The parallel panel on Women Patrons & Collectors saw Amy Lim (University of Oxford/Tate) question the concept of gendered spheres through her case study of the art patronage of Elizabeth Seymour, Duchess of Somerset. Lizzie Rogers (University of Hull) maintained our focus on the Seymour family, following with a paper on the social and creative worlds of Frances Seymour, Countess of Hertford, and Elizabeth Seymour Percy, First Duchess of Northumberland, noting Elizabeth’s enthusiasm for sharing her collection even though the likes of Horace Walpole mercilessly mocked her as a collector. Elizabeth Ford (IASH University of Edinburgh) presented on the influence of Susanna, Lady Eglinton – a 6ft tall beauty whose eyebrows, and flute-playing, inspired sonnets. This paper included a musical interlude so we could listen to extracts of the songs discussed.

After a break for lunch, and an opportunity to discuss the morning’s papers, we gathered together for our final panel of the day on Material Culture, Art & Society. Susan Bennett (William Shipley Group for RSA History) opened by promoting the Society of Arts as a valuable resource for researchers, charting the Society’s long association of supporting women artists, rewarding many examples of experimental artistic practice with prizes. Freya Gowrley (University of Edinburgh) gave us an insight into her fascinating project on collage before Modernism, covering issues of periodization and the divide between art and craft, whilst Serena Dyer (University of Hertfordshire) used Ann Frankland Lewis’ beautiful ‘Dress of the Year’ watercolours as a means of engaging with women’s material lives, noting the social, political, familial and emotional implications behind the choice of dresses depicted. Finally, Alexandra Loske (University of Sussex/Royal Pavilion) introduced us to Mary Gartside: flower painter, teacher, colour theorist (c.1860s-c.1808). Loske’s research has found that Gartside was probably the first woman to publish on colour theory, and as a special treat for attendees, she brought along her own copy Gartside’s Essay on Light and Shade(1805) so we could view her experimental colour blots at close hand.

A link between many of the papers highlighted during the time allocated for questions was the issue of women’s commercial involvement in the arts, and this was a theme which continued to be explored in our keynote address: ‘Female Wits and Muses: Professional Women and the Arts in the Eighteenth Century’. Claudine van Hensbergen (Northumbria University) challenged the problematic definition of the term ‘professional’ in relation to money rather than skill when we still live with a gender pay gap. One example cited was Mary Beale who is often credited as the first professional woman artist, but it was a move to a fashionable address rather than a notible improvement in skill which marked her transition.

Live Tweeting was encouraged throughout the day in order to engage with a wider audience who were not able to attend in person. In this spirit, Madeleine Pelling (University of York) submitted a wonderfully detailed poster presentation on the Duchess of Portland’s vase and was on hand to answer any questions online even thought she wasn’t able to join us in Sheffield. You can look back at what was being discussed on the day by reading the feed from @WomensArt2019 or by following the hashtag #WomensArt2019.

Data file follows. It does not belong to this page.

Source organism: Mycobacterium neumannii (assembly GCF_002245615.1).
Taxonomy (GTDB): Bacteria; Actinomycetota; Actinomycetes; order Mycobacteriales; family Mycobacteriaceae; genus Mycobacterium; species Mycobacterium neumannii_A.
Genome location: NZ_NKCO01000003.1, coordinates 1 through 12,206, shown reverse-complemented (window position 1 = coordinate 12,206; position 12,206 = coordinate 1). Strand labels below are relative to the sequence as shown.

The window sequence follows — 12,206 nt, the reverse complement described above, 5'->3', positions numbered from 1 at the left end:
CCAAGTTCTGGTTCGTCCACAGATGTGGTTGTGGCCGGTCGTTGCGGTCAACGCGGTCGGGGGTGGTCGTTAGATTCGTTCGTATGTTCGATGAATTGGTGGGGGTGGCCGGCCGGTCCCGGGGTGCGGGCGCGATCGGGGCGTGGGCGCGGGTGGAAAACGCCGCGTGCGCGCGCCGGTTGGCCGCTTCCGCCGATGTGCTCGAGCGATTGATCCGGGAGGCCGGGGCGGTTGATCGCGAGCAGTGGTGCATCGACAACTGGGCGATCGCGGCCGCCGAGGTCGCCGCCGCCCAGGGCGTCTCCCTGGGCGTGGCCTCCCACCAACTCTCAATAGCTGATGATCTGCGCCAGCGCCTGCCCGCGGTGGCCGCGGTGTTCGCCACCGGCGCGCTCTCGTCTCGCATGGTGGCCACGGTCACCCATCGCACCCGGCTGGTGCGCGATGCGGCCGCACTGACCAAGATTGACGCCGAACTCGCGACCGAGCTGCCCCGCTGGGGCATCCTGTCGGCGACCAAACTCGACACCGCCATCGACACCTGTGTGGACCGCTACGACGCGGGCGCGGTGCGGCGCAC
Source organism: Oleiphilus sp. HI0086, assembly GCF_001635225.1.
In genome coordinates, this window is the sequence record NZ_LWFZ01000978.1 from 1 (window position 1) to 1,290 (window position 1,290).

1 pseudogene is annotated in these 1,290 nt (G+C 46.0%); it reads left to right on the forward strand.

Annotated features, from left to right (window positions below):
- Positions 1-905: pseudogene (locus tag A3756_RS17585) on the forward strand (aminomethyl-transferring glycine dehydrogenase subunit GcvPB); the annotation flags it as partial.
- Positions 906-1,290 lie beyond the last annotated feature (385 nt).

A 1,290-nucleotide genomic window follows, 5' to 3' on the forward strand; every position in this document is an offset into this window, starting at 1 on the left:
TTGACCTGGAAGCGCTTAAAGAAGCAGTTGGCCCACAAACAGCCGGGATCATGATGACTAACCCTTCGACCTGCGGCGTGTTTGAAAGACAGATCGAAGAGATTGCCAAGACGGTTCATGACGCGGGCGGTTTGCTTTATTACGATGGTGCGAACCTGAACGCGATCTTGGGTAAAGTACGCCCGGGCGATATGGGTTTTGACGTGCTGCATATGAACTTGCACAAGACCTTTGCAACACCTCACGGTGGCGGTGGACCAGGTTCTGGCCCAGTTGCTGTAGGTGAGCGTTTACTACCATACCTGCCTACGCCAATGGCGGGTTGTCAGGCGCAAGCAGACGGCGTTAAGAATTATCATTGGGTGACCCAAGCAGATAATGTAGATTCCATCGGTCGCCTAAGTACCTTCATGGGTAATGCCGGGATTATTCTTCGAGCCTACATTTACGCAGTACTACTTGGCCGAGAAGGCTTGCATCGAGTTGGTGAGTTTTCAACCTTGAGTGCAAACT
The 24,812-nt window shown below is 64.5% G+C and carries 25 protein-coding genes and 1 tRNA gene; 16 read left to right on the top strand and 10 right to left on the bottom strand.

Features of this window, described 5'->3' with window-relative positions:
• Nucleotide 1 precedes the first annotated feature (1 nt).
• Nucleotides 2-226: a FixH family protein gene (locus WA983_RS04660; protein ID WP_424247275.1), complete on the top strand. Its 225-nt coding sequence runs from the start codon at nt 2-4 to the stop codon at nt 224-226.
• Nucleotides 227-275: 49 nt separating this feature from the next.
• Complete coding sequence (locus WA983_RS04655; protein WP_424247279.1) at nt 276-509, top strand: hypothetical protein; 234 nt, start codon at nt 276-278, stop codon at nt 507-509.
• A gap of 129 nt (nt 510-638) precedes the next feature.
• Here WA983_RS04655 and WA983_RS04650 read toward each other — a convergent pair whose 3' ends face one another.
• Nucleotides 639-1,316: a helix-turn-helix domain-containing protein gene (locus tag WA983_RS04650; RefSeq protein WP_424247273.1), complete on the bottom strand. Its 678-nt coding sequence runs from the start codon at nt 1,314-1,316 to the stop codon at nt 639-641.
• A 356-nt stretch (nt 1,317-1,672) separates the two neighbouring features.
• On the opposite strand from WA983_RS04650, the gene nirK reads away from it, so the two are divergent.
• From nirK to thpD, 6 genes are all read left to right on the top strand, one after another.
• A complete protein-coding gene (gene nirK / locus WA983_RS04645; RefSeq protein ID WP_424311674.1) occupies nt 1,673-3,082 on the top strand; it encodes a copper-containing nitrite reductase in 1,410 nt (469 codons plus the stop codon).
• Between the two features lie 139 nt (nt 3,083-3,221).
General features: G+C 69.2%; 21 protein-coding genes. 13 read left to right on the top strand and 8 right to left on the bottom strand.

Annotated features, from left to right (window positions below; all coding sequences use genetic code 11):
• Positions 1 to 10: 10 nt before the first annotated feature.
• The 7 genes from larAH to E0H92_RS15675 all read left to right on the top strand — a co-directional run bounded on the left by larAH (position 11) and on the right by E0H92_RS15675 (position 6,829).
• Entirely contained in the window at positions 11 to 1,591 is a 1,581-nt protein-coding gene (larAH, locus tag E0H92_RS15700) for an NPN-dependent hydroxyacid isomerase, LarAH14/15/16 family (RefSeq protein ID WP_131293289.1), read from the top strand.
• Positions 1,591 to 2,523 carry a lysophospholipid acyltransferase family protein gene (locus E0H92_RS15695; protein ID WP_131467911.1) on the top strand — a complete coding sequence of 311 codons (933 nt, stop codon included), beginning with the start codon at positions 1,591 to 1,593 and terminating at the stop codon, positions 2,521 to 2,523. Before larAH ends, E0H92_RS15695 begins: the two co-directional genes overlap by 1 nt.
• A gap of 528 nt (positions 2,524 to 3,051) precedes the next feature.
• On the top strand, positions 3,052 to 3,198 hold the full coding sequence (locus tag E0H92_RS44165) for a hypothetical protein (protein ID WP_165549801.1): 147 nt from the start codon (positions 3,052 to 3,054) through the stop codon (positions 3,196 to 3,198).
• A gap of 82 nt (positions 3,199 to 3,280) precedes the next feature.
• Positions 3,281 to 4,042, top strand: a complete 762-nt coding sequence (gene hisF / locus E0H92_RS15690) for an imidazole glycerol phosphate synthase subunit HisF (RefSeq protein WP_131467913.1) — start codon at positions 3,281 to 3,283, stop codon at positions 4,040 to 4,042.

Positive feedback received on the day via comment cards and Twitter focused on the cultural relevance of the event, the range of papers presented, and the inclusive atmosphere – not to mention the conference cake printed with Adélaïde Labille-Guiard’s Self-Portrait with Two Pupils (1785, The Met: New York). Well, it wouldn’t have been a conference on eighteenth-century art without a portrait cake!

It just remains for me to say thank you to everyone who attended for making Women & the Arts such a friendly and intellectually stimulating environment, as well as to BARS whose generous funding not only helped with running costs, but meant that postgraduate travel bursaries could be offered. I hope that the conversations initiated during the course of the day will continue, and aim to publish a special edition from the conference proceedings to disseminate the research further. I envisage that this will be just the first event of this kind, and would very much like to run another Women & the Arts conference in the near future.

– Hannah Moss  (PhD Researcher at the University of Sheffield & organiser of Women & the Arts)

Read more about BARS conference funding here.

Stephen Copley Research Awards 2019: The Winners

The BARS Executive Committee has established these bursaries in order to support postgraduate and early-career research within the UK. They are intended to help fund expenses incurred through travel to libraries and archives necessary to the student’s research. As anticipated, this year we received a large number of applications, many of which were of a very high quality indeed. Please do join us in congratulating the very worthy winners. Romanticism is alive and kicking, we’re pleased to say!

  • Valentina P. Aparicio (University of Edinburgh)
  • Gabriella Barnard-Edmunds (University of York)
  • Stephen Basdeo (RIASA Leeds)
  • Eleanor Bryan (University of Lincoln)
  • Hiroki Iwamoto (University of Bristol)
  • Francesco Marchionni (Durham University)
  • Alice Rhodes (University of York)
  • Katie Snow (University of Exeter)
  • Jonathan Taylor (University of Surrey)

Once they have completed their research trips each winner will write a brief report on their projects. These will be published on the website and circulated through our social media. For more information about the bursaries, including reports from past winners, please visit our website.

Daniel Cook, Bursaries Officer, BARS. University of Dundee. d.p.cook@dundee.ac.uk

19 February 2019

Call for Papers: Narratives of Ageing in the Nineteenth Century

University of Lincoln, 23rd July 2019 – website here